Wednesday, May 13, 2009

Reflections: My First Silent...

...was Metropolis.

No way I’m alone on this one. Metropolis is probably the most famous silent film among people under 60, and they can find it everywhere: on television, tape, laserdisc or DVD; legit or bootlegged, at lengths ranging from one hour to nearly three. I’ve seen Metropolis more times than any other silent film. Metropolis is the only silent film most of my friends have watched. And it seems we’ll all get to see it fresh again: in 2008, a batch of new footage was discovered in Argentina, prompting talk of another restoration.

Metropolis still resonates because of the potent, standalone images it provides. The plot is basic, not terribly convincing, and not even stable, considering the radically different cuts viewers have been exposed to through the decades. It’s the pictures that last, and appropriately, it’s through still pictures that I first came to know the film.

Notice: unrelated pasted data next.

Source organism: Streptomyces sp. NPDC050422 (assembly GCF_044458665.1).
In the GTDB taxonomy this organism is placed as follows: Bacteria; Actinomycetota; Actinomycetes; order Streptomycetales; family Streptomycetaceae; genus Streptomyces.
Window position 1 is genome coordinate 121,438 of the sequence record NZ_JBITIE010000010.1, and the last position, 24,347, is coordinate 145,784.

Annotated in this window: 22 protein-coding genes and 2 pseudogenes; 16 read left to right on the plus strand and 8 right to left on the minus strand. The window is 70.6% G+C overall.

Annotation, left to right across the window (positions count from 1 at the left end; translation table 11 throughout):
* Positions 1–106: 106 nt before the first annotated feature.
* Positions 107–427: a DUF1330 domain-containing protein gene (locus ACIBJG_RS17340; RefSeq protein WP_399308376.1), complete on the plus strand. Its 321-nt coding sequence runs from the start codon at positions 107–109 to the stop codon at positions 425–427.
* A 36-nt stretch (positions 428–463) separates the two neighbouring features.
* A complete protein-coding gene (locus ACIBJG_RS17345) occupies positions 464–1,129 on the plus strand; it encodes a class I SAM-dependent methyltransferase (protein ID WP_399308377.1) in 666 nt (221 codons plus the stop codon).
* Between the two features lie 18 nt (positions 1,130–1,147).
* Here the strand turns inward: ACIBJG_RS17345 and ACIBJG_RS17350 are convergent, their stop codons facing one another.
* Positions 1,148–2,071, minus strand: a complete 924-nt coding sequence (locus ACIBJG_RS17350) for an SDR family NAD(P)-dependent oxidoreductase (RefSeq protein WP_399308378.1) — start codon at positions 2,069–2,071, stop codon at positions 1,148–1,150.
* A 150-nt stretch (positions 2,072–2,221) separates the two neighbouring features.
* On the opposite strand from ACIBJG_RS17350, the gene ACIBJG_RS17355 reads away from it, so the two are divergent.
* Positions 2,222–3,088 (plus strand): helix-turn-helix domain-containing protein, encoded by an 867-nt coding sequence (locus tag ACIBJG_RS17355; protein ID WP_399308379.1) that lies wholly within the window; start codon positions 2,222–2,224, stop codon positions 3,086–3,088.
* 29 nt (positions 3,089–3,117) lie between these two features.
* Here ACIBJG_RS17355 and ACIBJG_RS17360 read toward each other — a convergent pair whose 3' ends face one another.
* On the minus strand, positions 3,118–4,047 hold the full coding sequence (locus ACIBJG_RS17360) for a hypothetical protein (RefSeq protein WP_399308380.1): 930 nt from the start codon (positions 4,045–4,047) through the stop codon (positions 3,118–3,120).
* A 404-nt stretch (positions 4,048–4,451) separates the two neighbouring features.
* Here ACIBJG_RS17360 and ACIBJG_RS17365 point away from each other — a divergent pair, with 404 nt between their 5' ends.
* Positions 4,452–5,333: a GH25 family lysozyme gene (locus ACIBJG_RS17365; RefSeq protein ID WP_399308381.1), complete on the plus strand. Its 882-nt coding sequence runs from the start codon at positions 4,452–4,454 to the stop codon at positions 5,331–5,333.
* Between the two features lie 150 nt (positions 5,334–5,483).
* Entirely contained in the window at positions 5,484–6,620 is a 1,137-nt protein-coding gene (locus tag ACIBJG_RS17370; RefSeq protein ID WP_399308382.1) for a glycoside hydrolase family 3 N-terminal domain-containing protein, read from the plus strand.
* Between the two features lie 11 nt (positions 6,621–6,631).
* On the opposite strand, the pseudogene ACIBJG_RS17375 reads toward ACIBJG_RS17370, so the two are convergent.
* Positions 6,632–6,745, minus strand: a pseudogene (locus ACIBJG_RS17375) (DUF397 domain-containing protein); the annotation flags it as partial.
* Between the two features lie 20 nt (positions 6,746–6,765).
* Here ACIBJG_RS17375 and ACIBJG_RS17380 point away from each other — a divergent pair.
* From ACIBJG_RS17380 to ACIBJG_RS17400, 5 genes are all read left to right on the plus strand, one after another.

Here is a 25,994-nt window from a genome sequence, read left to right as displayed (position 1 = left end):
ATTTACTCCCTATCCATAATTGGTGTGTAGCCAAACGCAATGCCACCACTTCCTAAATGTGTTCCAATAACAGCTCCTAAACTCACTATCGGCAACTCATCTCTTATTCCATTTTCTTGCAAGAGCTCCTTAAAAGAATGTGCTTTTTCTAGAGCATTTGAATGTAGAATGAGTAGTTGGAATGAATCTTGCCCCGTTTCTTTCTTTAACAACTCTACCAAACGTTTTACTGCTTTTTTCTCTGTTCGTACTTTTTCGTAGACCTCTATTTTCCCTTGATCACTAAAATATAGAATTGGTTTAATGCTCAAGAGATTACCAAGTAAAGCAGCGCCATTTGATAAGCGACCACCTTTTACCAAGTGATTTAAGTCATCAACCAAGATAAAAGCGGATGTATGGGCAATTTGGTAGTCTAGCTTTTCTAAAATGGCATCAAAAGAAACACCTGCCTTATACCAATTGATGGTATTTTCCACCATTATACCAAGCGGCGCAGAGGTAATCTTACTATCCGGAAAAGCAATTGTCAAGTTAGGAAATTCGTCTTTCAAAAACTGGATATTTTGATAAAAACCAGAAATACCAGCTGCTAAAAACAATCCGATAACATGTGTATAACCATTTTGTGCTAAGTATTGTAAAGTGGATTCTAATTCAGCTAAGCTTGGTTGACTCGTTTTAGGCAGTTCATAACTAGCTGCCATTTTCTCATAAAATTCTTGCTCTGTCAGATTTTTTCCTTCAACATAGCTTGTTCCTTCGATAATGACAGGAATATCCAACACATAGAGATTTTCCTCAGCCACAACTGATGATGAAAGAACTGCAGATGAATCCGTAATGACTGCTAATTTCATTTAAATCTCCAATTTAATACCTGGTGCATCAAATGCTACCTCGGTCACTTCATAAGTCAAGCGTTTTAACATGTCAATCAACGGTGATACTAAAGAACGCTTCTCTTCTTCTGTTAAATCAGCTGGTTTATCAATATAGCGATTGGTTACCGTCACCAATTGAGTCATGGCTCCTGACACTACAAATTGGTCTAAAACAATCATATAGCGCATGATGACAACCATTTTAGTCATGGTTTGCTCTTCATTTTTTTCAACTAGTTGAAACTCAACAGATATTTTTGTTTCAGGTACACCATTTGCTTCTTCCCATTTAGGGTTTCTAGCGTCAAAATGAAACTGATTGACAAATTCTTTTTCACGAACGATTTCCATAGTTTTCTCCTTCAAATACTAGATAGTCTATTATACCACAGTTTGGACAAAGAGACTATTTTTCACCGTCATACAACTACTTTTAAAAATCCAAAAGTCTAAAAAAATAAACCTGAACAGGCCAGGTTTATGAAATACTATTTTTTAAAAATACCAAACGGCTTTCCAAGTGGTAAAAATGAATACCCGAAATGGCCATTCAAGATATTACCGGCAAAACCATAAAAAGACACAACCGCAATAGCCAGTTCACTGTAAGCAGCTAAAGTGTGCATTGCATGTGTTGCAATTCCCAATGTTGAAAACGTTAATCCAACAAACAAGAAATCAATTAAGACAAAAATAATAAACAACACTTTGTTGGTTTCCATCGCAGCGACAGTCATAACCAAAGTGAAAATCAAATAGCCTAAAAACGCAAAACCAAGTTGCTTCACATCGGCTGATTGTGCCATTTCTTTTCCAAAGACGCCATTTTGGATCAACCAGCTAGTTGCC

In 1984, in our town library, in the dusty back shelves, was a beat-up science fiction film book. It charted the development of science fiction movies from their origins in 19th century popular novels all the way to the present day—that being the early-60s. (Our library wasn’t blessed with many benefactors when I was young.) The book’s editors mused about the effects a successful moon-landing might one day have on the genre.

I was only eight, and I don’t remember much else about the book, aside from its fatness and photos. It must have devoted space to A Trip to the Moon (1902) and the Flash Gordon serials, and The Day the Earth Stood Still (1951) and The Forbidden Planet (1956). Those last two are terrific sound films, both of which left us iconic robots:

But I don’t recall Robbie or Gort in those pages. I do remember this:

If you’d asked eight-year-old-me what the future looked like, I’d have held up my plastic Rebel snow-speeder. The future was filled with machines, yes, and great, tall shining towers; but all of it was in colour, and loud and fast. Black-and-white meant old. I’d never seen a black-and-white movie, other than first quarter of The Wizard of Oz, and really, wasn’t the point of that to wow you with what colour could do? And by the way, the future had too many rocket engines and laser guns blasting to ever be silent.